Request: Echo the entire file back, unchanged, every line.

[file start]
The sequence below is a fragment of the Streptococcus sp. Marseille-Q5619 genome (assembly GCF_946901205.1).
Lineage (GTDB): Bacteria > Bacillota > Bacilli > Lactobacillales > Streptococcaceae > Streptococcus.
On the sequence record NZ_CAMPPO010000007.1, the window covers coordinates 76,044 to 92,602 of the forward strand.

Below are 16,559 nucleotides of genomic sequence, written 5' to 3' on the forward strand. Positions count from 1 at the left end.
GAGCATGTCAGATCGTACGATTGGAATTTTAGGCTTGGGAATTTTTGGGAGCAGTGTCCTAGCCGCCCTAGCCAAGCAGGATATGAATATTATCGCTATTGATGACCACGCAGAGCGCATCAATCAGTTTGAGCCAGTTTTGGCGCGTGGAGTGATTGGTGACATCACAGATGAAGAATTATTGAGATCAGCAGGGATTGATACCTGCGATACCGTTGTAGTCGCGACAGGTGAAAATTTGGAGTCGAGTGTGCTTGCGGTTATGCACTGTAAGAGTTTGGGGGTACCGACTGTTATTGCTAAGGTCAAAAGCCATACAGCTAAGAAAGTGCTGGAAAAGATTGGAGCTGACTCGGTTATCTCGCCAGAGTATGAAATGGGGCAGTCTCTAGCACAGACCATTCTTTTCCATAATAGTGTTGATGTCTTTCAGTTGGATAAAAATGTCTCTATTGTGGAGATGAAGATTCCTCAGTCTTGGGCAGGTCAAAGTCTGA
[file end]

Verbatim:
The sequence below is a fragment of the Streptococcus sp. Marseille-Q5619 genome (assembly GCF_946901205.1).
Lineage (GTDB): Bacteria > Bacillota > Bacilli > Lactobacillales > Streptococcaceae > Streptococcus.
On the sequence record NZ_CAMPPO010000007.1, the window covers coordinates 76,044 to 92,602 of the forward strand.

Below are 16,559 nucleotides of genomic sequence, written 5' to 3' on the forward strand. Positions count from 1 at the left end.
GAGCATGTCAGATCGTACGATTGGAATTTTAGGCTTGGGAATTTTTGGGAGCAGTGTCCTAGCCGCCCTAGCCAAGCAGGATATGAATATTATCGCTATTGATGACCACGCAGAGCGCATCAATCAGTTTGAGCCAGTTTTGGCGCGTGGAGTGATTGGTGACATCACAGATGAAGAATTATTGAGATCAGCAGGGATTGATACCTGCGATACCGTTGTAGTCGCGACAGGTGAAAATTTGGAGTCGAGTGTGCTTGCGGTTATGCACTGTAAGAGTTTGGGGGTACCGACTGTTATTGCTAAGGTCAAAAGCCATACAGCTAAGAAAGTGCTGGAAAAGATTGGAGCTGACTCGGTTATCTCGCCAGAGTATGAAATGGGGCAGTCTCTAGCACAGACCATTCTTTTCCATAATAGTGTTGATGTCTTTCAGTTGGATAAAAATGTCTCTATTGTGGAGATGAAGATTCCTCAGTCTTGGGCAGGTCAAAGTCTGA